• Medical directors are physicians designated in public health agencies in NC to have oversight of clinical operations, review and sign clinic policies and standing orders, and provide medical consultation to the health director or others within their agency and local government. They also are often the conduit through which information passes from national, state and local public health agencies to local healthcare providers.
    • As it relates to COVID-19, the local health director has legal authority to issue isolation and quarantine orders and is instrumental in the COVID-19 response, serving as the incident commander in the Incident Command Structure (ICS). This position is critical from a relational perspective and is able to leverage key resources throughout the community to assist with contact tracing, isolation and quarantine, testing, and other healthcare and public health preparedness response mechanisms.
  • What information has Buncombe County received from the Red Cross regarding recent COVID-19 antibody testing of blood donors? How many samples have been tested, what is the prevalence of antibodies in those tested, and have there been any notable demographic trends in that data?
    • Antibody testing is not reportable. You will need to speak with the Red Cross about these results.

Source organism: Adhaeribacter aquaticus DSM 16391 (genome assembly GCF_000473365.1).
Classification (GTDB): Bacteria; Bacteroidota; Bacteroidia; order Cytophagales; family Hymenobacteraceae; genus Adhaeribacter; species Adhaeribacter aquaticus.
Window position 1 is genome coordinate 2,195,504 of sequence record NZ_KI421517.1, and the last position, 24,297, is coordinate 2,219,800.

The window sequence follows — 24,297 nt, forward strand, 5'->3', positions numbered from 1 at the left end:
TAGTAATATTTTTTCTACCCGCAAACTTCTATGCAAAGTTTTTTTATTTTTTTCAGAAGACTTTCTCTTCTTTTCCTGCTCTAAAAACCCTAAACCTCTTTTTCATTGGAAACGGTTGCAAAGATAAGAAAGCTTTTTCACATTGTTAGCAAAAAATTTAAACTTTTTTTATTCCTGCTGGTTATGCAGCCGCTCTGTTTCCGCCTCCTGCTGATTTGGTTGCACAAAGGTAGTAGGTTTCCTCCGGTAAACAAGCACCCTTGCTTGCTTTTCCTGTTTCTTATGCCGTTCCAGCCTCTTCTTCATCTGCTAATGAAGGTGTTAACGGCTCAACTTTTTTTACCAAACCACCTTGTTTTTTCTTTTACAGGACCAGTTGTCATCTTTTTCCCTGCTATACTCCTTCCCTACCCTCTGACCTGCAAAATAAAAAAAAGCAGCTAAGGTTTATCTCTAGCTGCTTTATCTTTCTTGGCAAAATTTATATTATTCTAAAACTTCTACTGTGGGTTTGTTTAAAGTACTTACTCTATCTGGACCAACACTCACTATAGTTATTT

• What is the current COVID-19 caseload at Mission Hospital? What percentage of Mission’s ICU beds is currently occupied?
    • Questions for Mission should be directed to that organization.
  • What conversations have Buncombe officials had with Mission Hospital about accepting overflow COVID-19 cases from other parts of the state?
    • Please check with Mission on the possibility of this as we are not aware of these details.

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Stacey Wood

Communications Team | Public Information Officer

Buncombe County Health & Human Services

Media Line:   (828) 775-1321

Media Email: [email protected]

Governor Cooper Order regarding Extension of Phase 2 and Mandatory Requirement for Face Coverings

June 24, 2020

Governor Cooper announced today that there will be a mandatory requirement for face coverings and that the State will remain in Phase 2 until July 17, 2020.  Please see below links for Executive Order 147 and the FAQs for EO 147.


COVID-19 Business Re-Opening Resources

The Town of Weaverville has prepared the following signage that may be used by businesses in re-opening:

For businesses that are requiring face coverings:


For businesses encouraging 3 Ws (Wear-Wait-Wash):